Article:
There's more to cat excrement than meets the eye, and it may have the potential to cause disease in sea otters and humans alike.
A young cat can shed up to 100 million oocysts – little egg-like structures – in its feces. All it takes is one oocyst to cause an infection of Toxoplasma gondii.
Largely, the parasite is asymptomatic in humans, but it can sometimes cause problems for infants born to infected mothers – including hearing loss, mental disability and blindness. People with compromised immune systems, especially those who have HIV/AIDS, may also develop serious complications.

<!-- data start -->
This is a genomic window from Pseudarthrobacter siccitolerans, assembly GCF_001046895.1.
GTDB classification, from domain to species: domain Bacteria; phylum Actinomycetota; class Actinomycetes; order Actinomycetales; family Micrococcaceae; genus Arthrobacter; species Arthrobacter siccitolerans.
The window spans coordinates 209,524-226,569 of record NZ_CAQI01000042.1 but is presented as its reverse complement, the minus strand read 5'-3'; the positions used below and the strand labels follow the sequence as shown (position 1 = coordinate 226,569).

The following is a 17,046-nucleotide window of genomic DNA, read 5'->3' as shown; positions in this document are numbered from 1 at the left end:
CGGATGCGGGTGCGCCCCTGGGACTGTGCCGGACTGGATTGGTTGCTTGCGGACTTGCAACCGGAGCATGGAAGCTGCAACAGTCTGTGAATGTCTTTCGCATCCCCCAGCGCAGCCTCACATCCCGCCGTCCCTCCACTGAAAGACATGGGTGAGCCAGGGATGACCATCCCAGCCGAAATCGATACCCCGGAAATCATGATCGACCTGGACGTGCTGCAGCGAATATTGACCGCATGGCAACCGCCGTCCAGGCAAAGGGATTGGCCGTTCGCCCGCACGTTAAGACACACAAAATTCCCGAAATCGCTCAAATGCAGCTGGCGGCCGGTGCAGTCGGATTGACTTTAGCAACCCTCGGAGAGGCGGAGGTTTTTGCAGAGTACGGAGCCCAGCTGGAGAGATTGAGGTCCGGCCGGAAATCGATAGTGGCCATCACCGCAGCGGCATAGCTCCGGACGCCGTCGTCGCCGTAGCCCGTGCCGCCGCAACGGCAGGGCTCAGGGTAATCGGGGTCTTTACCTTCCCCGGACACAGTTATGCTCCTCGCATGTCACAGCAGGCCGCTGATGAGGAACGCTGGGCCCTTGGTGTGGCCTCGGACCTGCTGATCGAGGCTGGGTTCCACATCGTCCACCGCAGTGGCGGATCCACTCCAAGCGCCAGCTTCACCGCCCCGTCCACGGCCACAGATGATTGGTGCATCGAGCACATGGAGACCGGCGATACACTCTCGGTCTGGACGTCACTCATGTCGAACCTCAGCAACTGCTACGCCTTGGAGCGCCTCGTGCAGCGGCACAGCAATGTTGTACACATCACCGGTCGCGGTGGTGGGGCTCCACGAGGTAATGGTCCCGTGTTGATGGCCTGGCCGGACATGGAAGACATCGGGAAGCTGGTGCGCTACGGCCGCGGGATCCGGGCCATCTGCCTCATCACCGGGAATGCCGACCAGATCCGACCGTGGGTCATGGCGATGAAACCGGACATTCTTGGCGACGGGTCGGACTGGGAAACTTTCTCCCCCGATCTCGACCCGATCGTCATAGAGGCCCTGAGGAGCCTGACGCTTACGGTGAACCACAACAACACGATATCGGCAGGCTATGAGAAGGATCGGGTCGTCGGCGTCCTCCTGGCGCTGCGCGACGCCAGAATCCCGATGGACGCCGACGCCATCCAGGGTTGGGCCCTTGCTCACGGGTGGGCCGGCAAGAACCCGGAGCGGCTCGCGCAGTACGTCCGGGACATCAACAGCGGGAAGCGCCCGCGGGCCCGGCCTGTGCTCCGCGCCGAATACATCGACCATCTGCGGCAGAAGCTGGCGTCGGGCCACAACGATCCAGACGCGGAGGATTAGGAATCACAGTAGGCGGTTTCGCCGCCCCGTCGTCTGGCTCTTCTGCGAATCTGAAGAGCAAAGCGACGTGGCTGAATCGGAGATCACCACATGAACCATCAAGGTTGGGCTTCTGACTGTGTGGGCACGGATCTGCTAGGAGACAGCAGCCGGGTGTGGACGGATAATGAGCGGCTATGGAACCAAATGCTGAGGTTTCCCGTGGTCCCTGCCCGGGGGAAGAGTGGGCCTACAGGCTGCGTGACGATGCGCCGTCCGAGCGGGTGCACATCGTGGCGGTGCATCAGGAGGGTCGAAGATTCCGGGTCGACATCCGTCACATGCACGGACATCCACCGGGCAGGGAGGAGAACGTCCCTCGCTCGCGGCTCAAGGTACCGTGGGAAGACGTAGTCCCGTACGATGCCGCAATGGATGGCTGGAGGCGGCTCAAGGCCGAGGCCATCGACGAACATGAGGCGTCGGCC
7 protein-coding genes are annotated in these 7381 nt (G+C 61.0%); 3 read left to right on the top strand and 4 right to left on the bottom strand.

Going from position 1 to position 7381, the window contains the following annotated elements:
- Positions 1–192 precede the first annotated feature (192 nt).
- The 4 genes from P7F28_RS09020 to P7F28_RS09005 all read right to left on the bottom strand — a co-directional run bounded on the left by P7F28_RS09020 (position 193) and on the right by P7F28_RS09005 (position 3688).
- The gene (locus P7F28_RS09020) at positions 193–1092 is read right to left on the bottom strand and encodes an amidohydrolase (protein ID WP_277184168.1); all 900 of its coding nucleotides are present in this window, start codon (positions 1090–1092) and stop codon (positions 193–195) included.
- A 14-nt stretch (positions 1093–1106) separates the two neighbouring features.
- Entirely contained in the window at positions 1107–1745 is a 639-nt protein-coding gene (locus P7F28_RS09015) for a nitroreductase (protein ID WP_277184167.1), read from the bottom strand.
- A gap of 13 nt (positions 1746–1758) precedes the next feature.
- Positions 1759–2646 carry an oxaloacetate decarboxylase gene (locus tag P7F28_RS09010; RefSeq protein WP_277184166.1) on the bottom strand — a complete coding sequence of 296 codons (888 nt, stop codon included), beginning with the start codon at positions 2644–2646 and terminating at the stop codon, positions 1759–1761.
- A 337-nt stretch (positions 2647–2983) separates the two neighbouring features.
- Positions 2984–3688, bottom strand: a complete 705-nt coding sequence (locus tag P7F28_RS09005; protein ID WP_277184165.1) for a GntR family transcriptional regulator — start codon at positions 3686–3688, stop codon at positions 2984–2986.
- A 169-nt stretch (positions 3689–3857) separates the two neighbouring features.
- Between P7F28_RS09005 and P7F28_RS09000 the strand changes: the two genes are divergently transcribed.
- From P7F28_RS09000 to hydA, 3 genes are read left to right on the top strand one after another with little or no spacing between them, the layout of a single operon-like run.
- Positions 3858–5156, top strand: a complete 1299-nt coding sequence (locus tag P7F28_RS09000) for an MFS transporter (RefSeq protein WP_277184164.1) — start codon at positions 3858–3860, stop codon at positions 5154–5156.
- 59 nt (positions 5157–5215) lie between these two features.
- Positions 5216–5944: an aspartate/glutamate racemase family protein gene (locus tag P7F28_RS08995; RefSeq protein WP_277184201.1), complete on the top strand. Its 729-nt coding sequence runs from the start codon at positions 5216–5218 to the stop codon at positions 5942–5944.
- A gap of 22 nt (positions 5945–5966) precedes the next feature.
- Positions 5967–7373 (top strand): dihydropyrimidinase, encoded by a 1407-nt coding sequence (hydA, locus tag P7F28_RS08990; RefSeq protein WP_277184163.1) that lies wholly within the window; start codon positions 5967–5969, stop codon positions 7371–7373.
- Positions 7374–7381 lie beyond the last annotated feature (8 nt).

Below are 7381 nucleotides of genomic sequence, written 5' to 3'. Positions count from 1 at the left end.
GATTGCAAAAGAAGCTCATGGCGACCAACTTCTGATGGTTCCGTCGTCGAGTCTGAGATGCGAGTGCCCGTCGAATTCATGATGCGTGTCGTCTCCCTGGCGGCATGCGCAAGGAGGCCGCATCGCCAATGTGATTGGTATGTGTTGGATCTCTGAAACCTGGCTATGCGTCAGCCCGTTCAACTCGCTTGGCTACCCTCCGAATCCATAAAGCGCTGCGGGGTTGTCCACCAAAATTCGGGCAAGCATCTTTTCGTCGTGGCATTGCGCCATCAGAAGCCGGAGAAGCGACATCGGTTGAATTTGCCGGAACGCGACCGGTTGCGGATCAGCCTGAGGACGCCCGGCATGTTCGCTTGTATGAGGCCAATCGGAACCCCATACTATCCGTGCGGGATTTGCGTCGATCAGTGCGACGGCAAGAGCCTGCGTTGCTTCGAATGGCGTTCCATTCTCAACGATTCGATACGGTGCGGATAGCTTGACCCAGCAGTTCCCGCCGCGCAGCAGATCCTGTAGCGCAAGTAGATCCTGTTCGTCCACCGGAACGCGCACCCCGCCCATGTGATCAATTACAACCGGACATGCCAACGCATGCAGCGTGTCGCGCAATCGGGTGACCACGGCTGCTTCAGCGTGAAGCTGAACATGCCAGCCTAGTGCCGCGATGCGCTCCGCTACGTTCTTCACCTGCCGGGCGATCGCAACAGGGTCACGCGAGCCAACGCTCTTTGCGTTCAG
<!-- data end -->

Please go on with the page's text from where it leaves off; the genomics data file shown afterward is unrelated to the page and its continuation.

Researchers are trying to understand why marine mammals in the Pacific Northwest started dying of protozoal diseases starting in 2000; before then, there weren't any documented cases, but samples from the Pacific Northwest have found a rate of about 4% of protozoal disease among stranded animals, says Michael Grigg, investigator at the National Institutes of Health.